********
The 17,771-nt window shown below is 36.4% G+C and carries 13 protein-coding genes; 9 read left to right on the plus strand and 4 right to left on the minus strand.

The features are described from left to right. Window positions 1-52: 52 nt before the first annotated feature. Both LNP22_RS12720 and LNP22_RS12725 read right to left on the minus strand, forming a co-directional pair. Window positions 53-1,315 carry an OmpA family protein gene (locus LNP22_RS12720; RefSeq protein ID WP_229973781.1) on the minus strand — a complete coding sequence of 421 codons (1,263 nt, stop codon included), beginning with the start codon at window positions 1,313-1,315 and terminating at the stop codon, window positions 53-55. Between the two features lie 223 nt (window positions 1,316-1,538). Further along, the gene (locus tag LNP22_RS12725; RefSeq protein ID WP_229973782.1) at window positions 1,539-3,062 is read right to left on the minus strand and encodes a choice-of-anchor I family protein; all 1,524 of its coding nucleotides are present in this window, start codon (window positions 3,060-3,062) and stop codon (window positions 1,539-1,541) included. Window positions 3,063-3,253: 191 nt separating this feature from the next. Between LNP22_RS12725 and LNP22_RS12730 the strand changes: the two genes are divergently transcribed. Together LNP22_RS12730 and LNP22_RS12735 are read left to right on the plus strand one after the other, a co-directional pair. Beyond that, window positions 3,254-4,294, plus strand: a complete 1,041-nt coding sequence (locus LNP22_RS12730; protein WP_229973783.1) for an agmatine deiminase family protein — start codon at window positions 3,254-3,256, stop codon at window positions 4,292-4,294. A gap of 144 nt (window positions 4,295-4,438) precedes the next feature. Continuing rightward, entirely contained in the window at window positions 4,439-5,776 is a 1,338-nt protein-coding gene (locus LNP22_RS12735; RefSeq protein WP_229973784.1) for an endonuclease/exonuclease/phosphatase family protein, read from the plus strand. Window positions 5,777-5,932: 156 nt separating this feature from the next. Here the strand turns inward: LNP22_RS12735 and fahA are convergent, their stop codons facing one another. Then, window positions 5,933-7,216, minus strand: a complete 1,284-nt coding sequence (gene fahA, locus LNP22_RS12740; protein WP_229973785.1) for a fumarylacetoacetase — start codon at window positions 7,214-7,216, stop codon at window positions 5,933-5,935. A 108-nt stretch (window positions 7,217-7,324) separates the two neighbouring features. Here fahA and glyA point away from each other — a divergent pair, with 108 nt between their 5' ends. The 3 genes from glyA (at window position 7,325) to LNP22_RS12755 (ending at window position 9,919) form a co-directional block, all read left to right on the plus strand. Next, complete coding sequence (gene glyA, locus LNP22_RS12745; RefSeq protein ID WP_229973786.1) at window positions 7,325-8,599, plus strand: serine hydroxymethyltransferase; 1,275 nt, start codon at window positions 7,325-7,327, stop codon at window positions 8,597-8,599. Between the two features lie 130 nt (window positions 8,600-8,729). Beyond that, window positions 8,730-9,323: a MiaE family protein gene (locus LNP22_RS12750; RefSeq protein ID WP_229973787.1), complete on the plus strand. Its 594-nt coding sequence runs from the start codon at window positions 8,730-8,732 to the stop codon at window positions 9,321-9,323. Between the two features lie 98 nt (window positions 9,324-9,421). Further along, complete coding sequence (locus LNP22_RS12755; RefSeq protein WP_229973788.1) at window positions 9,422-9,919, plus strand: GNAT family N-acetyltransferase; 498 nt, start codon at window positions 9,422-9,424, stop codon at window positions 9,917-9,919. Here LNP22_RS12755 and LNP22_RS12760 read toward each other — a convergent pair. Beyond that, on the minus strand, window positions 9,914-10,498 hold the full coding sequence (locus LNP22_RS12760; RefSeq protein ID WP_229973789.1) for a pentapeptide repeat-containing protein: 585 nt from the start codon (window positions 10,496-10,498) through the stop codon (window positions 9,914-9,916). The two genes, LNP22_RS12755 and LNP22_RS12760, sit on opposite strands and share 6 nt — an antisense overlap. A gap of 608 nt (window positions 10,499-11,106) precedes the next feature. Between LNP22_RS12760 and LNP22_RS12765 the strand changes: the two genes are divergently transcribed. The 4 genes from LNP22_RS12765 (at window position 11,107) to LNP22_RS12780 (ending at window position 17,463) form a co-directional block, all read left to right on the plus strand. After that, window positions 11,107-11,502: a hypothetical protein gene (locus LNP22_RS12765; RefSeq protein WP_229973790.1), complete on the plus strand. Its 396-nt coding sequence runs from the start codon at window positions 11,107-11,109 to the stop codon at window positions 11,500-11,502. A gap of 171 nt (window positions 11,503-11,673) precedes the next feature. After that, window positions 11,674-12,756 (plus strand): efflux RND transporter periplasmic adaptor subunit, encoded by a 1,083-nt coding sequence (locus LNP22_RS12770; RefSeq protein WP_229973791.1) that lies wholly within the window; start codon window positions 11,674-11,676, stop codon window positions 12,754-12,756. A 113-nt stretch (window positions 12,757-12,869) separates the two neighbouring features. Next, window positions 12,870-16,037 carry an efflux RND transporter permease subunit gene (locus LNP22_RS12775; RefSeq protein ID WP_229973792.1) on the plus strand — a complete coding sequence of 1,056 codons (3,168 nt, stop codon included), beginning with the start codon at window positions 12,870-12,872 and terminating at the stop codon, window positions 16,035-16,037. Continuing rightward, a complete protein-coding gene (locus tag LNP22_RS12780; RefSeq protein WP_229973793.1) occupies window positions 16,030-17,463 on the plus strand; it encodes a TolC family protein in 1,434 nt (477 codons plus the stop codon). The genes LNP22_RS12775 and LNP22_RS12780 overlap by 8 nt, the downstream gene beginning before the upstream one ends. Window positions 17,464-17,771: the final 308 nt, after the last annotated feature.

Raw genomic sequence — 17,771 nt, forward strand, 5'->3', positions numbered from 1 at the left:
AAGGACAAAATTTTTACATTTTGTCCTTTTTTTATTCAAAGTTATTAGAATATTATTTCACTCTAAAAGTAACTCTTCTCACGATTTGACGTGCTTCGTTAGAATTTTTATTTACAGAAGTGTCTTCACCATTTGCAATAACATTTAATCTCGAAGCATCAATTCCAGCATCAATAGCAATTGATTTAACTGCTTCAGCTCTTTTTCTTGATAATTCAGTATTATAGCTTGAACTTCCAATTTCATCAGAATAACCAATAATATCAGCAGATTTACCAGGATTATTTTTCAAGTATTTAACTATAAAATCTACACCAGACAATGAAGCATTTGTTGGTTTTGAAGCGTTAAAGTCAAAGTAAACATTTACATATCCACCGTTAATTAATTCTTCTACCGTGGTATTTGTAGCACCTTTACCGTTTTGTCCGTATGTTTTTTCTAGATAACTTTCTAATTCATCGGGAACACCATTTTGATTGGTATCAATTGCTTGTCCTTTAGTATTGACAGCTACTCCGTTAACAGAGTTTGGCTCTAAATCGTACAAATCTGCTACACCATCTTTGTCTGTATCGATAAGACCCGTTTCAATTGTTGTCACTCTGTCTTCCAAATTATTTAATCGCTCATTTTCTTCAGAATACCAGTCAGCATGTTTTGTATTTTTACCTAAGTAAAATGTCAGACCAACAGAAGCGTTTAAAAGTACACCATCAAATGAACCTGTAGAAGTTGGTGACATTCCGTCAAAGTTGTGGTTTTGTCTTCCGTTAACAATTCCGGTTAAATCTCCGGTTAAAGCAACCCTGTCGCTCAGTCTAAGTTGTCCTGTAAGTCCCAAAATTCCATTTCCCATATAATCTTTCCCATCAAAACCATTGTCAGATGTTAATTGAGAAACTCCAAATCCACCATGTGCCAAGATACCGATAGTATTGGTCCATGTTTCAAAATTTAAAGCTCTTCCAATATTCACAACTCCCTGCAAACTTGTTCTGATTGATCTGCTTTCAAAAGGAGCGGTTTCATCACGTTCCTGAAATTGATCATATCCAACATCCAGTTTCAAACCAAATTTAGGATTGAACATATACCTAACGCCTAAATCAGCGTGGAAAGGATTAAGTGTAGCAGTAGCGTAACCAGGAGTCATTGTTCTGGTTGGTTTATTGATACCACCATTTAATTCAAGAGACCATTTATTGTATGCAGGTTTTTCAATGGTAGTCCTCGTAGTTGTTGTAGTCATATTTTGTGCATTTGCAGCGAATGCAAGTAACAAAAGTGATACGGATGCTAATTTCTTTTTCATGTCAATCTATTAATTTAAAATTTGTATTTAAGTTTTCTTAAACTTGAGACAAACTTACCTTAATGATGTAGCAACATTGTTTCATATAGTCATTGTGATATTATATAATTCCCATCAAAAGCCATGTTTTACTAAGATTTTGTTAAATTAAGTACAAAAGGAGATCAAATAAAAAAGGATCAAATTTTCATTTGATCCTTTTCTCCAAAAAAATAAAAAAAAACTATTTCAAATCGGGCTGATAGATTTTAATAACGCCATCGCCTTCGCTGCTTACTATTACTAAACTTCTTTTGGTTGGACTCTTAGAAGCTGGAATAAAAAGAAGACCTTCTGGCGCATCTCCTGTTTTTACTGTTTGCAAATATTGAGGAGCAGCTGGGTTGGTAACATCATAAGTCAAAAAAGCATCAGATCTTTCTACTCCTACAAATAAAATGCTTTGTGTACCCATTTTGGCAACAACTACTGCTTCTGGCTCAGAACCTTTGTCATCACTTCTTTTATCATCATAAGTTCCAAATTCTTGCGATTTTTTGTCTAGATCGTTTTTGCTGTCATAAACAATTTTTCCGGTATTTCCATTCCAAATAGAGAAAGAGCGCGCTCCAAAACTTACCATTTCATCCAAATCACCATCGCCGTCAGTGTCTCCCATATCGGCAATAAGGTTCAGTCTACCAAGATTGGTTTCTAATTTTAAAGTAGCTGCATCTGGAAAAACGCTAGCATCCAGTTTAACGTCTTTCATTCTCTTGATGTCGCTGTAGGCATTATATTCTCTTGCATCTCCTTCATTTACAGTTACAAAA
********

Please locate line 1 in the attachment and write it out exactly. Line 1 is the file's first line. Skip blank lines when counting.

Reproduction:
The 17,771-nt window shown below is 36.4% G+C and carries 13 protein-coding genes; 9 read left to right on the plus strand and 4 right to left on the minus strand.